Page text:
Fall fishing is one of our favorite times of the year at Snake River Fly. Sure, the glory hatches are dwindling and the days get shorter and nights get longer, but the fishing can be amazing! Matching the hatch this time of year can be tougher than in mid summer. Typically the bugs get smaller and the fish can be selective after a long summer of anglers casting everything in the box at them. However, The fall fisherman can find trout willing to play if they switch their tactics to match the food source available.
Minnows and other baitfish that have spent most of the summer in the shallow and protective waters near shore are forced to the main stream as river flows drop. Matching the size and type of minnows is key here. Patterns like the SRF Bugger, Krinklezon Clouser and the Sparkle Minnow are favorites. Bigger tippet is a luxury after using 4 and 5X all summer. 3X and larger is ok most of the time. Present minnow patterns up and across and vary retrieves until you find what is working. Remember, most baitfish will swim across or down stream to escape from a larger fish.
There are still hatching insects this time of year in many of our waters. BWO's or Blue Wing Olive Mayflies tend to hatch on overcast wet days. Fish love BWO's and will feed heavily during a hatch. Most tend to be smaller than the Mayflies of summer. Size 16-20 are typical and can vary in color from grey to light olive. Look for slower water, seamlines and back eddies to hold feeding fish. Pay attention to the surface for the rising fish. Parachute Adams, Sparkle Duns, CDC emergers and cripples work best for rising fish. Smaller bead head flies such as Pheasant Tails, Copper Johns and Rainbow warriors should do the trick early on in the hatch.
Other aquatic insects are also available during the fall and should be carried in the fly box this time of year. Annelids or aquatic worms make up a large part of a trout's diet in the fall and winter. San Juan worm patterns can be very affective fished below a strike indicator. We like the Bullwhip, Jelly and Wire worms in red and pink on the Snake and surrounding waters. Scuds and Snails also get fishes attention right now. Black, brown and olive soft hackles work well for a good snail pattern and the Ray Charles in pink, orange, grey and olive makes for a great Scud pattern.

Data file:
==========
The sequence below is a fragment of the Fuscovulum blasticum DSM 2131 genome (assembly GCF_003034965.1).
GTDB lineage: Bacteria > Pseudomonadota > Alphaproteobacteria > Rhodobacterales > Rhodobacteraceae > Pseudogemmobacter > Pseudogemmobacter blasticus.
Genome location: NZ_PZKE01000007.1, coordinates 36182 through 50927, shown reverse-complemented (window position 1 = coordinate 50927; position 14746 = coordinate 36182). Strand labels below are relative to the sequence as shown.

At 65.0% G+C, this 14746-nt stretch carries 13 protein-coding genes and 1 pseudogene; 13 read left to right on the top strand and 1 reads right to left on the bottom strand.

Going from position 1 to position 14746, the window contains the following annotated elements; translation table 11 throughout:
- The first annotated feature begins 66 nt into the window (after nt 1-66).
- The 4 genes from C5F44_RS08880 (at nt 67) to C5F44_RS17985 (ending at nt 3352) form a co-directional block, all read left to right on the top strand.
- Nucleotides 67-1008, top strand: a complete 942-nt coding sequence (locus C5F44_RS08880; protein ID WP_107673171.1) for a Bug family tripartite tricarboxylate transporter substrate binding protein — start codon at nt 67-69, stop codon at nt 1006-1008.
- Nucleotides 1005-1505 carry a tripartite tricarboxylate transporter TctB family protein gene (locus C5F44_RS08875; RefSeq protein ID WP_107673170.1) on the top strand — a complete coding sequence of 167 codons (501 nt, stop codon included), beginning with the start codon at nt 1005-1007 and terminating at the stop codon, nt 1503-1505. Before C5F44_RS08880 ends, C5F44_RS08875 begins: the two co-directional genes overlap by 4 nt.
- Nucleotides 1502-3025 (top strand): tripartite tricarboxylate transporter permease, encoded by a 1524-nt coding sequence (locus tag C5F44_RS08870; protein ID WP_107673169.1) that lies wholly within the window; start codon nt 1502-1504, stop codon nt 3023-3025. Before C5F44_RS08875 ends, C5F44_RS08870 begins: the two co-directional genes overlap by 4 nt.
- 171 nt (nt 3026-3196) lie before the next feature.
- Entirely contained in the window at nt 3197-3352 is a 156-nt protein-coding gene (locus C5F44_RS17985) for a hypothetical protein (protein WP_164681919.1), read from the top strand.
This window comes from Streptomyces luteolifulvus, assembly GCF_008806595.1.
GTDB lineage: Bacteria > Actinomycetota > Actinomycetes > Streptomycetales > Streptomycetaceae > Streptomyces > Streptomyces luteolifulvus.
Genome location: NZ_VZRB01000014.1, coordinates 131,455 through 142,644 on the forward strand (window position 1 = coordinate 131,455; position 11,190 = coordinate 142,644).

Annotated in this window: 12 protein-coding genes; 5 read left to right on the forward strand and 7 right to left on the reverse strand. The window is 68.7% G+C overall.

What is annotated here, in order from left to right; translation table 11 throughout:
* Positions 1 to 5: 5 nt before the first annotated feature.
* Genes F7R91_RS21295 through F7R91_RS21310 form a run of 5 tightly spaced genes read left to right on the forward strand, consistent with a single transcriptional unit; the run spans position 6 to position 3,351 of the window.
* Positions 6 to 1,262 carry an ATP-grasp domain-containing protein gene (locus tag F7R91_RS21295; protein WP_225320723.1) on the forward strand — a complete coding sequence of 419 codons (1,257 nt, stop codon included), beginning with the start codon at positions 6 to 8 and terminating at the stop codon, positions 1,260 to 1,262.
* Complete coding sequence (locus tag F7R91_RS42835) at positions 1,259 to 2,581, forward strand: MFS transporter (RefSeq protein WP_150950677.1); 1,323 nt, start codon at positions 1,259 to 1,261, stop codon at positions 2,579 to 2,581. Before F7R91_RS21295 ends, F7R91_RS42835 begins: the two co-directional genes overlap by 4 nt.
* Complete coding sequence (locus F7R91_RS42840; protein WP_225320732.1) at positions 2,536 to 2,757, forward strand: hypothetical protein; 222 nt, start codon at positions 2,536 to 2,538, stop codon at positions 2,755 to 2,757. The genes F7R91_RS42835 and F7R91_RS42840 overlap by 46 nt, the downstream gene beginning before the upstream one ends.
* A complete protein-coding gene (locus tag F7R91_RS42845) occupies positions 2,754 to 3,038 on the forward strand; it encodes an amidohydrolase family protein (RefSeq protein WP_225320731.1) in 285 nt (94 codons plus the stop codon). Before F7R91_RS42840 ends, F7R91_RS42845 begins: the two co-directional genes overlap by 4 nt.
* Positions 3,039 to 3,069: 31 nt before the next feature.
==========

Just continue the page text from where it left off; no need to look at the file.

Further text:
The most important aquatic food source in colder months has to be the Midge or Chironomid. These insect are present in nearly all bodies of water and are a favorite snack for fish in moving and still waters. The majority of fish will feed on the insect as it swims to the surface to hatch. Fly patterns need to be small to match the naturals and can be fished below a hopper or a strike indicator. Our favorite set up is the "Vertical Rig" we sell at the shop and online. The Vertical Rig is very sensitive to strikes and very easy to use. We have a video on Youtube channel to explain how its set up. As far as fly patterns go to imitate midge, we like basic Zebra Midges in black, red, olive, brown and grey. We also fish Snowcones and the Gristle Bug to match the emerging midge.
If fish are taking midge on top, a shop favorite is the Griffiths Gnat and the Double Post Midge. Emergers like black RS2's and Serendipities will also take rising fish in the Fall and Winter.
We hope to see ya out on the water or in the shop this fall.
Larry and Brandon
Links to some of our favorite patterns below!